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Welcome To The Family Review: Has Potential But Needs Time To Grow

Since Yes, Dear wrapped up, Mike O'Malley's bounced from one guest starring or recurring gig to the other, My Name is Earl, Justified and Glee included. Tonight, NBC puts him back in a starring role in a comedy with Mike Sikowitz's new series Welcome to the Family, a comedy that boasts a promising foursome of parents who are about to become grandparents. The problem is, their kids are barely out of high school. Welcome to the Family gets off to an okay start, but it's some time to settle in.

Miguel (Ricardo A. Chavira) and Lisette (Justina Machado) are the proud parents of Junior Hernandez (Joseph Haro), an achiever graduating at the top of his high school class and Stanford bound. Meanwhile, Dan Yoder (Mike O'Malley) and Caroline (Mary McCormack) are just happy their daughter Molly (Ella Rae Peck) is actually graduating, and as a bonus, she managed to get herself into college, so they're preparing to start the next stage of their marriage now that their kid's moving out. And then they find out Molly has a boyfriend. And she's pregnant.

Miguel and Dan meet at Miguel's boxing gym not long before learning they're about to be grandfathers to the same child, and to put it mildly, they don't get along. So there's that to add to the shock of learning that their kids' futures have already detoured. And so begins the introduction to this story. Two kids having a baby, two sets of parents trying to adjust to the reality that their kids are about to be parents and their family situation is about to be changed drastically.

Mary McCormack and Mike O'Malley are a TV couple waiting to happen, and that in itself is reason enough to hope that this new comedy comes into its own, as the pilot episode isn't quite enough to sell me on the show. But if the pilot has one big selling point, it's the chemistry between McCormack and O'Malley, who click really nicely, both as parents and a married couple. There isn't quite enough to sell me on the chemistry between Junior's parents, but as a fan of Machado from Six Feet Under and Chavira from Desperate Housewives, they're two more reasons to keep an eye on this new series. If Welcome to the Family falls short anywhere, it's the humor. There are some great funny moments, but not enough of them to really bring the pilot to life. I could argue that the premiere episode compensates for the lack of laughs with heart, as there's certainly some of that worth noting, but in this day and age, we're grading on a bell curve that includes Modern Family. So the bar has been raised and it's hard to ignore that when taking new comedies into consideration. On that front, Welcome to the Family has some catching up to do already.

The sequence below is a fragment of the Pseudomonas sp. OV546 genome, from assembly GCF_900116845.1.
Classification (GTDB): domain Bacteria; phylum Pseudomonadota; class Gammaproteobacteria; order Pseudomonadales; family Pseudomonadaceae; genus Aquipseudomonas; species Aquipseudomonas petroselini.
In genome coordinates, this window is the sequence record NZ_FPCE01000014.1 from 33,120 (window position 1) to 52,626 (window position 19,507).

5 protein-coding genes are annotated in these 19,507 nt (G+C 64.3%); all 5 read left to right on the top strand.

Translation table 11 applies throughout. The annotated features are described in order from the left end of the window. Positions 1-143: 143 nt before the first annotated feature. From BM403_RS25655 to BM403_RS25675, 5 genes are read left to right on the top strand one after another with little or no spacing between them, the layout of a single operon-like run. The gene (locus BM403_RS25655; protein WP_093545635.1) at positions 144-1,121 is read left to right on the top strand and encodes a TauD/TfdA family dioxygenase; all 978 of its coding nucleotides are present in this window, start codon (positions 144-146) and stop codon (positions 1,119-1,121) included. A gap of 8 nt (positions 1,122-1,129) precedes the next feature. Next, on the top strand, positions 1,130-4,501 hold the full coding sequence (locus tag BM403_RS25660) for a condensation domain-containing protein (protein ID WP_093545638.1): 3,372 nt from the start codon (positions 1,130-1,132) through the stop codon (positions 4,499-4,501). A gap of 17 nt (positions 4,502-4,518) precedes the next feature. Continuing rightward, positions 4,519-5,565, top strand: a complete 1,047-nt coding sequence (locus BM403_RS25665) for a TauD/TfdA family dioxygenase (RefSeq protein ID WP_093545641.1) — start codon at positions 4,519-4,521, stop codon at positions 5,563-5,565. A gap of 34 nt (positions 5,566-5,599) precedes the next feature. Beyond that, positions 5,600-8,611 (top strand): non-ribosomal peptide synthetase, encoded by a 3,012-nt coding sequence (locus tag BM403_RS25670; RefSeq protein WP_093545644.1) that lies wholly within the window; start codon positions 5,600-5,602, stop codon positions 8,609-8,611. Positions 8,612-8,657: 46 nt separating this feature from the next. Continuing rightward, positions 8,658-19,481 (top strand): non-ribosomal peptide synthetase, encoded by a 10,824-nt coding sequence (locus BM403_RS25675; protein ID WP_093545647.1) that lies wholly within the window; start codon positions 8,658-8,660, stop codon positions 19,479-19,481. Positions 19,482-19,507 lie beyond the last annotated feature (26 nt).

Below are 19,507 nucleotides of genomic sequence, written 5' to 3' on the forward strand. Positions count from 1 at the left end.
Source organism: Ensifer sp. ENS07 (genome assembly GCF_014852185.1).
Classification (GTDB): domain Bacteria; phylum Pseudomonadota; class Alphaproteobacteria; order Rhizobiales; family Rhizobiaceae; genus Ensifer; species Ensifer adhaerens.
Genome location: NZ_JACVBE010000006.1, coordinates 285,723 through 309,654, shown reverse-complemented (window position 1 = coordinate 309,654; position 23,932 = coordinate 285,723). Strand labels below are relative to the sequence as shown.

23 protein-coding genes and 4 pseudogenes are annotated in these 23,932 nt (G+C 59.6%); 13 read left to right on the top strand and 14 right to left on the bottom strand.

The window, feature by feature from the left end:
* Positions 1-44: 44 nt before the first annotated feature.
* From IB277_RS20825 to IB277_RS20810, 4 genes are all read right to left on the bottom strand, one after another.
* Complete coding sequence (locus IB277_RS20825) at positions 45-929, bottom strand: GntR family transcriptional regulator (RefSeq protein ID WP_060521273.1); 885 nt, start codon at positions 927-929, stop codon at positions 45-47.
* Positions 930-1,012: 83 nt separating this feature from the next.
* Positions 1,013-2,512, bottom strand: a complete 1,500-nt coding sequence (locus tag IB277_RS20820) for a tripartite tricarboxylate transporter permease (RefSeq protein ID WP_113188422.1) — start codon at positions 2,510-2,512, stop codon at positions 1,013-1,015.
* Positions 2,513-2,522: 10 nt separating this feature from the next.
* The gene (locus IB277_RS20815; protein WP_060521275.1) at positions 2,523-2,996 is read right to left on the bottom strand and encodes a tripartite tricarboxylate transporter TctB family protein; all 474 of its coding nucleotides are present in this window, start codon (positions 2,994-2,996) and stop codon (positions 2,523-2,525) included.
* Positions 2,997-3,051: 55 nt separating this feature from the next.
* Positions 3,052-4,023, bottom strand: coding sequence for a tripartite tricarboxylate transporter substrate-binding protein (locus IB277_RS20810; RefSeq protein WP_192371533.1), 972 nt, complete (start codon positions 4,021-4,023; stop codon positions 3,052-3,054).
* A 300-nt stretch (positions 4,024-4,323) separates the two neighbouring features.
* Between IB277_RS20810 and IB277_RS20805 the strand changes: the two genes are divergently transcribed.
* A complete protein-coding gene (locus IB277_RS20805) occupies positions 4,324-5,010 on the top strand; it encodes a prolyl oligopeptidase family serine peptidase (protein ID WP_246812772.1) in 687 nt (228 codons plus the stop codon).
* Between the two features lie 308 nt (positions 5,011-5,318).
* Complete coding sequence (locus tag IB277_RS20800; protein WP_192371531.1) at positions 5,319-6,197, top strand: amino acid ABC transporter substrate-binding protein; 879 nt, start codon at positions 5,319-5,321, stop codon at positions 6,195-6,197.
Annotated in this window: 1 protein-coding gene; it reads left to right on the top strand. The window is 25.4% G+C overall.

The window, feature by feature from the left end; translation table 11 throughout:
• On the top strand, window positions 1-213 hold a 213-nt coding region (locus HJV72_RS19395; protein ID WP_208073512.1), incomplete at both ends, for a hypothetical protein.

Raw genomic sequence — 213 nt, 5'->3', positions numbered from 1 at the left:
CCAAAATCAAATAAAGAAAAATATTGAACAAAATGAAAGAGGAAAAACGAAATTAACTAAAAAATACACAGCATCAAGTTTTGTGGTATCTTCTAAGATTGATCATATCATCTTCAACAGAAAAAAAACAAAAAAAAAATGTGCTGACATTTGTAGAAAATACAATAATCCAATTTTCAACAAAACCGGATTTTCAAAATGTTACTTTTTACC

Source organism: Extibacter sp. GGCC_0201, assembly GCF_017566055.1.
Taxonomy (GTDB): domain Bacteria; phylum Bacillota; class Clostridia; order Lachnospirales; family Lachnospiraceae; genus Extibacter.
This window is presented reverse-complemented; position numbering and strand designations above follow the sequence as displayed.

With the above said, Welcome to the Family has the makings of a workable comedy. Like a good family, a good comedy needs a solid foundation and I think Welcome to the Family has one to start with, which is important. Beyond that, it has a great cast. And the pilot isn't bad. It just isn't great, but that doesn't mean the show can't be.

With The Office wrapped up, NBC appears to be taking a different approach with their Thursday night line-up, filling three of the four half-hour spaces with new comedies, all of which are family-focused (see also The Michael J. Fox Show and Sean Saves the World). Welcome to the Family gets off to an ok start, but this is a series that needs some time to grow and figure out how to get the best humor and story out of its characters. I'm not even entirely sure from the pilot if the teens are truly at the center of this series, or if their parents are the reason we'll be tuning in to see each week. Either way, there's enough potential in the cast and premise to continue watching to find out.

Welcome to the Family premieres Thursday, October 3 at 8:30 p.m. ET NBC.